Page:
Preventing an Acrylic Paint Build-Up on Your Brushes
The easiest way to ensure that your brushes last is to properly clean them after each use. This is a pretty straightforward process, as most acrylic paints are water-soluble. This means that by keeping a jar of water on hand while painting, you can prevent acrylic paint from building up and leading to damaged brush bristles. Simply dip your brush into the water, give it a quick swirl, and watch the paint dissolve. While water can be beneficial to paint removal, we advise you not to leave your brushes to soak overnight, as this will bend the bristles and inevitably damage your brushes.
Another pro tip for looking after your brushes is to follow a painting schedule. Although your water jar can help break down the paint build-up, regular breaks in-between to clean your brushes will go a long way in preserving your brushes. It will also help to refresh the paint color mid-project. Try to set an alarm or timer to go off hourly to remind you to take a break (to refresh and regroup) and clean your brushes.
When it comes to cleaning acrylic brushes, make sure that you clean the bristles at the base as well as the tip to remove any excess paint. If you want to go the extra mile, try to condition your brush bristles regularly in order to prevent them from hardening and becoming unusable. Ensure that there is no paint build-up when conditioning. We recommend a quick wash of your brushes with a soapy mixture before applying conditioner.
Assessing Your Clean-Up Process
The best way to determine whether your cleaning up process needs work is to look at the brushes you have in your studio. Do you see a common trend in terms of paint build-up? Is it mostly at the base, in the middle, or just the tips? Whatever you notice, this will point out the areas that you need to focus your cleaning on.
While we have mentioned different ways to clean and preserve your brushes, it is worth remembering that they may not work. When we look at how to clean dried acrylic paint off brushes, is important to remember that acrylic paint is difficult to remove and can damage your brushes when you try to remove them.
The best way to get the job done is to properly clean your brushes after use and inspect them before leaving them to dry. Once the paint has dried, you will need to figure out how to clean dried acrylic paint brushes, and that is an entirely different ball game.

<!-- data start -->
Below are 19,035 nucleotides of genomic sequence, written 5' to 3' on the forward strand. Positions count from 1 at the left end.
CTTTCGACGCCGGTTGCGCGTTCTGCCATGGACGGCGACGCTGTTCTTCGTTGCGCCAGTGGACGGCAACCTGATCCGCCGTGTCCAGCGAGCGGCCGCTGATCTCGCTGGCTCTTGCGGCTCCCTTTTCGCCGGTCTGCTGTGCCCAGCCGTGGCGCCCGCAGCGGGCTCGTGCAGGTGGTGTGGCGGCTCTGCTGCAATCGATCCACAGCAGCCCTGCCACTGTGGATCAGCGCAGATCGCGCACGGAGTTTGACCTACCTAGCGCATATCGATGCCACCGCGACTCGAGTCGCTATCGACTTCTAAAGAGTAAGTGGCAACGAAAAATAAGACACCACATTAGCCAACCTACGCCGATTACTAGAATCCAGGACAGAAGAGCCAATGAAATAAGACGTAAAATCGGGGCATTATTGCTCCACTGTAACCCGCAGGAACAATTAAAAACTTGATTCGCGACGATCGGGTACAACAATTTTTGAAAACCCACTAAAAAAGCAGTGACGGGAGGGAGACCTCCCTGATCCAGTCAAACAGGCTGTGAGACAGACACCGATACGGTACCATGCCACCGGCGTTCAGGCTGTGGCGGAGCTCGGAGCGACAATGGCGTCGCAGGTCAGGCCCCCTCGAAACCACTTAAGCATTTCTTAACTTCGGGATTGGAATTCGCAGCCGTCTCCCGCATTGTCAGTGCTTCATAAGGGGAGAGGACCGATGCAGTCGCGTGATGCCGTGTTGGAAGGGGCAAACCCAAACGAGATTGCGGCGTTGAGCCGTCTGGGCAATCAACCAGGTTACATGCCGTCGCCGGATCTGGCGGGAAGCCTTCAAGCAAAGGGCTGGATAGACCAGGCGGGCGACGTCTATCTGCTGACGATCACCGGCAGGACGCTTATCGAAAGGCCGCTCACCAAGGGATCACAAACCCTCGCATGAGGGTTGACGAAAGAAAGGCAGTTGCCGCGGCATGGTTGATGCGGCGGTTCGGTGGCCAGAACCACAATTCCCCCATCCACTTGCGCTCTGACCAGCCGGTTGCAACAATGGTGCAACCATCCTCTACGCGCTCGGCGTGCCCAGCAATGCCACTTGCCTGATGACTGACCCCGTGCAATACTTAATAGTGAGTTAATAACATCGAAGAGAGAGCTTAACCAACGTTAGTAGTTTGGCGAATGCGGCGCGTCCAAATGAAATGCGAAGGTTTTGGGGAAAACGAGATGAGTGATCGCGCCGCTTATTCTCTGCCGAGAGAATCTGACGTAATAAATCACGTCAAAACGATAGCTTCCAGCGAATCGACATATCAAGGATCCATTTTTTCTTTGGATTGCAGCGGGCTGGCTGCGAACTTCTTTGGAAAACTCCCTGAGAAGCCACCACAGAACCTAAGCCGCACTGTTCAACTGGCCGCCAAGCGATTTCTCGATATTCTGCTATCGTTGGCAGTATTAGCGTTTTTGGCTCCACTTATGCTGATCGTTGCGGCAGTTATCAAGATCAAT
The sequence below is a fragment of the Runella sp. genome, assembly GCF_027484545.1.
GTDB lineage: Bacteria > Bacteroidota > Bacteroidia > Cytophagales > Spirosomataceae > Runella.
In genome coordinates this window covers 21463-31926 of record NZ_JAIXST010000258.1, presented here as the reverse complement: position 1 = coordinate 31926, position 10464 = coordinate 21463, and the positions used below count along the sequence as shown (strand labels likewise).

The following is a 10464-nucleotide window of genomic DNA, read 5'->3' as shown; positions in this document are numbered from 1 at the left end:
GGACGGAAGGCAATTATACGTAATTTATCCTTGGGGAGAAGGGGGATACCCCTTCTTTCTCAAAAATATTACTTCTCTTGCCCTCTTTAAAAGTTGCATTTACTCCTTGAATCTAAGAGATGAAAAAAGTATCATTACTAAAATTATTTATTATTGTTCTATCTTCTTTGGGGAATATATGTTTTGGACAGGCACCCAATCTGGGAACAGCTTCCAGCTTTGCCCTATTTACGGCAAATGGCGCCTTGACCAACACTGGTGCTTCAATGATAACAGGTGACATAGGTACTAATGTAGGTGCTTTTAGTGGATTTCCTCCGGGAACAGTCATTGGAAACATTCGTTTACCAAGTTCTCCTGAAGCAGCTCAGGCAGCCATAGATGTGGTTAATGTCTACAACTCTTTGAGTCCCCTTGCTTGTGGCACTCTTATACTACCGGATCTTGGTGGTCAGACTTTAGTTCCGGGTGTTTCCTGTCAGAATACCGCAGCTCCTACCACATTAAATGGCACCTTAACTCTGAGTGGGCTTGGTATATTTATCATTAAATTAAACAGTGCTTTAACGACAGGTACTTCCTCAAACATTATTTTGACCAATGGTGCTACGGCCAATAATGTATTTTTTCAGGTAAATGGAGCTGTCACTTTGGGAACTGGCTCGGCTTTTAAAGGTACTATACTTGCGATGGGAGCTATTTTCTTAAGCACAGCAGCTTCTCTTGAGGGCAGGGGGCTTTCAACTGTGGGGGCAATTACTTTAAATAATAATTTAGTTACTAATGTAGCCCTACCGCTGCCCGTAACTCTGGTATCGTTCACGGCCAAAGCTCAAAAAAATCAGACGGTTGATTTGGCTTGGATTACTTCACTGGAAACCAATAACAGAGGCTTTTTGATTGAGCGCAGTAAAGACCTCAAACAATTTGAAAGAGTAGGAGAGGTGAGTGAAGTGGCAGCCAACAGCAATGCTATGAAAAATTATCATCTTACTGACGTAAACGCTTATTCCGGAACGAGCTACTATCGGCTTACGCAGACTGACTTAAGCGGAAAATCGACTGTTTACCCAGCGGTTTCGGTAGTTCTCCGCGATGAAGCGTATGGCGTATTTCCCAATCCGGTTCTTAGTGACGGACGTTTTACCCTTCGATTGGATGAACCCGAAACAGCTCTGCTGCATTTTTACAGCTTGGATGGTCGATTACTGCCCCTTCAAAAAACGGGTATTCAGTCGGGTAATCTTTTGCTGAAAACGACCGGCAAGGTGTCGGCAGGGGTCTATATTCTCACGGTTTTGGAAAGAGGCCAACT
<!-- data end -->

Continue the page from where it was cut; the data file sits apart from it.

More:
Frequently Asked Questions
What Soap Should I Use to Wash My Brushes?
Dish soap or a mild detergent will help to remove acrylic paint build-up.
How Can I Clean My Brushes After Using Acrylic Paints?
The best thing to do when deciding how to clean acrylic paint brush is to wash your brushes as soon as you are done using them. Avoid soaking your brushes in solvents or water for extended periods of time as it can bend and damage the bristles. Try to use natural brushes for water-based paints and synthetic brushes for oil-based paints, as their respective cleaning methods work best for the brush’s bristles.
Do You Know How to Clean Dried Acrylic Paint Off Brushes?
Yes, and we will explain a few simple options to get you started. The first solution is to use soapy water. It is not as intensive on your brushes and makes use of existing products in your home. If this does not work, using acetone or an alcohol-based solution will work too – all you need to do is pour the solution into a jar, let the brush sit for a few minutes, and then wash with soapy water. As a last resort, you can always cut the bristles to remove any stubborn paint clumps.
Will Dried Acrylic Paint Damage My Paintbrush?
Yes. For starters, have you ever tried to use a paintbrush with dried-on paint? It does not work, restricts the motion of the brush, and can be messy. Secondly, you will need to remove the dried-on acrylic paint and this process can cause further harm to your brushes. An important thing to remember is that acrylic paints dry fast, which means that you need to be quick when it comes to cleaning them. When you are done using your paintbrushes, wash your brushes properly before leaving the brushes to dry. This extra effort will do wonders when it comes to preserving your brushes.
Do You Recommend Natural or Synthetic Brushes When Using Acrylic Paint?
We recommend using a natural brush when using acrylic paints. This is due to the water-based nature of acrylic paints as well as the more durable nature of natural bristles. It also prevents damage to the bristles when using harsh chemicals to remove acrylic paint build-up on your brushes. While synthetic bristles will melt and dissolve when exposed to acetone or alcohol-based solutions, natural bristles can withstand chemical exposure.
When I Clean My Brush, It Seems like The Color will Never Wash Out. Help?!
The easiest way to work around this is to schedule regular brush cleanings within your painting schedule. This prevents excessive build-up. It is important to ensure that the water runs clean when cleaning to ensure that the paint has been properly removed. If you are using a jar and not running it under the tap, try to keep multiple water jars on hand and replace used water to keep your brushes clean. It may seem tedious, but it needs to be done in order to preserve your brushes.
I Dipped My Brush in Water But the Paint Did Not Come Off?
Water alone will not remove the paint. You need to move, swirl, or agitate your brush in the water to remove the paint. Running water can also be effective when to comes to cleaning your brush – just be sure to massage the bristles as the water pours over it to ensure that you do not miss any of the paint.
Is There A Difference Between Brushes Used for Water-based Paints and Those Used for Oil-based Paints?
This is a tricky one. While there are brushes specifically marketed for use with oil-based and water-based paints respectively, you could use the same paintbrush for both. You need to bear in mind that the cleaning method associated with each paint will have an impact on the brushes, so do your research before deciding to invest in brushes. When in doubt, ask a salesperson or a fellow painter.